A set of rules allowing separate software applications to communicate with one another.
Business-to-business-to-customer SaaS. This is a blend of B2B and B2C, where a business provides its software services to another business, but ultimately, the end users are customers. An example could be a payment gateway service that integrates with online stores to facilitate transactions, serving both businesses and their customers.
Short for business-to-business SaaS, this refers to software services provided to other businesses to streamline their processes. For instance, a cloud-based project management tool that businesses use to coordinate teams, track tasks, and manage projects.
Short for business-to-customer SaaS, this refers to software services delivered directly to customers. For example, an online streaming service that customers use to watch their favorite movies and shows.
SaaS solutions that provide services across various industries, such as accounting or customer relationship management.
The process of enabling separate software applications to share data and functions, enhancing productivity and user experience.
Software as a Service, or SaaS, is a cloud-based software distribution model. Users access the software over the internet on a subscription basis rather than buying and installing it on individual computers.
Short for "Software Development Kit," this is a collection of tools and programs developers use to build applications.
The overall experience a person has using your software, particularly in terms of how easy or pleasing it is to use.
The graphical layout of your SaaS, including buttons, icons, and all other visual elements a user interacts with.
The process of determining the most effective marketing channels for investment.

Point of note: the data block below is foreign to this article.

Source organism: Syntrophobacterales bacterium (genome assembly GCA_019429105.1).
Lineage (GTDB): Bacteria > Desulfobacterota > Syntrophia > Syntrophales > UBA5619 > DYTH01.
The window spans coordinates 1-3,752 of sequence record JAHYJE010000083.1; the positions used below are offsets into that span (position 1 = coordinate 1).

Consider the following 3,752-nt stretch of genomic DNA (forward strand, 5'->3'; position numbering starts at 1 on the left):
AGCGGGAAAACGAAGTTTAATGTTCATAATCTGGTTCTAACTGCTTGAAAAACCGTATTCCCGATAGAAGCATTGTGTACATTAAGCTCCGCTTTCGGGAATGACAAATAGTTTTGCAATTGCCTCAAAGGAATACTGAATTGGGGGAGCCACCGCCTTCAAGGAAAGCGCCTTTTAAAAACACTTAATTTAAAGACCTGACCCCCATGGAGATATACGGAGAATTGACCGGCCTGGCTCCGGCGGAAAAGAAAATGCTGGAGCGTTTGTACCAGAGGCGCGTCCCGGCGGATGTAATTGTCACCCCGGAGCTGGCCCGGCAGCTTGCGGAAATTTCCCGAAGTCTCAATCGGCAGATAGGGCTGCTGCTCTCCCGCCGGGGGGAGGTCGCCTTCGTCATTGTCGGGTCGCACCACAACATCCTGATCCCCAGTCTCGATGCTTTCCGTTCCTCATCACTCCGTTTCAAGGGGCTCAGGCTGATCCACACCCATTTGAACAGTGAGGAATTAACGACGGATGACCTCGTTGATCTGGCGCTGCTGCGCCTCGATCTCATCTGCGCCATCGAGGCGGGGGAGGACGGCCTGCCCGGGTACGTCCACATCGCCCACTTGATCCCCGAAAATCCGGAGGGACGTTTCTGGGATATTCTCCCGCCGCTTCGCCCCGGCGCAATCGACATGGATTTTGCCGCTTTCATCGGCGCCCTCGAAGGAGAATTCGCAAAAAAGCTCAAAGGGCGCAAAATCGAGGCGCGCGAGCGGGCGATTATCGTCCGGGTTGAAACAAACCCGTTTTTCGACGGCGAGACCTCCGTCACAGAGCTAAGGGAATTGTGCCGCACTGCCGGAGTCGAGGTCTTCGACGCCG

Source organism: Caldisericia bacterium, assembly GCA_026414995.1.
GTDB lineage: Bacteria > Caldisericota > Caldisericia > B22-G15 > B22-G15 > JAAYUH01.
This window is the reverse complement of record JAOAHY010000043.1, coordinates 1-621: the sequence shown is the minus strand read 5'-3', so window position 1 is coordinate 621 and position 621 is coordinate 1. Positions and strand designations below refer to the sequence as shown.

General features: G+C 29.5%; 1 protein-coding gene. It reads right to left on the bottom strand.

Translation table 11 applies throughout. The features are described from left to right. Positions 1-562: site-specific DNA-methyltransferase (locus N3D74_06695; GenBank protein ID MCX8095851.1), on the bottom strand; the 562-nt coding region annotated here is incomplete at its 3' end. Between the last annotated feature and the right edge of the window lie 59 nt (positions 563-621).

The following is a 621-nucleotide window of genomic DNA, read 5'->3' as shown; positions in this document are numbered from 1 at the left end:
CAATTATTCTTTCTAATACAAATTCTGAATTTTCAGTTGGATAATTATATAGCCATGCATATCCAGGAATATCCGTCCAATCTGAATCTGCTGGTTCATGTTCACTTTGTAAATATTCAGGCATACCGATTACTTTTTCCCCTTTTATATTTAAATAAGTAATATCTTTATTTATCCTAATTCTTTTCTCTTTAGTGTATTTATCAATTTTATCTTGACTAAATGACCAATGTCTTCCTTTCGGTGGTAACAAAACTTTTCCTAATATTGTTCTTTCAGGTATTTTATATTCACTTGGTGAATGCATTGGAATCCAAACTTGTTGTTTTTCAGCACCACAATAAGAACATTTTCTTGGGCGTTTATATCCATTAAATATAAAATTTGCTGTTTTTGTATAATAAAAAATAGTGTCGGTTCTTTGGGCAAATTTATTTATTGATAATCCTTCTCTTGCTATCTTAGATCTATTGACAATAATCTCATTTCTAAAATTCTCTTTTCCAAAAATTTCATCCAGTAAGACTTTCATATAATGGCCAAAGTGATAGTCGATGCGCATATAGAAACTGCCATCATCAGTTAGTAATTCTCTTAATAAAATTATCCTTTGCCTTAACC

A unique business image that differentiates itself from the competition. Several key factors affect your brand and brand image, including design, symbolism, and wording.
A brand's visible elements, like design, logo, and color scheme, that identify and distinguish the brand in consumers' minds.
The process of establishing a unique brand for your business. Thorough competitor research, a clearly-defined target audience, and an understanding of your product's unique benefits are essential to creating an effective brand.
A prompt that encourages users to take some specified action, typically in the form of a button or link.
A method of engaging with website visitors and customers in a real-time conversation through chatbots, live chat, or voice assistants.
Content designed to garner attention and encourage users to click on a link to a particular web page.
Marketing that relies on data and insights from closed-loop reporting--information that comes directly from lead actions.
Bucketing your customer base into segments that are relevant to marketing, like age, gender, interests, and spending habits.
A data-driven marketing strategy that creates awareness and interest in a business's products.
A type of advertising where companies talk directly to people through a number of different channels.
Google's web analytics platform that tracks your website and app data and produces reports that offer insight into business performance.
A marketing methodology that attracts customers through the creation of content and experiences that are valuable and tailored to them.
Promoting your product through endorsements from influencers–individuals who are viewed as experts in their niche and have an established loyal following.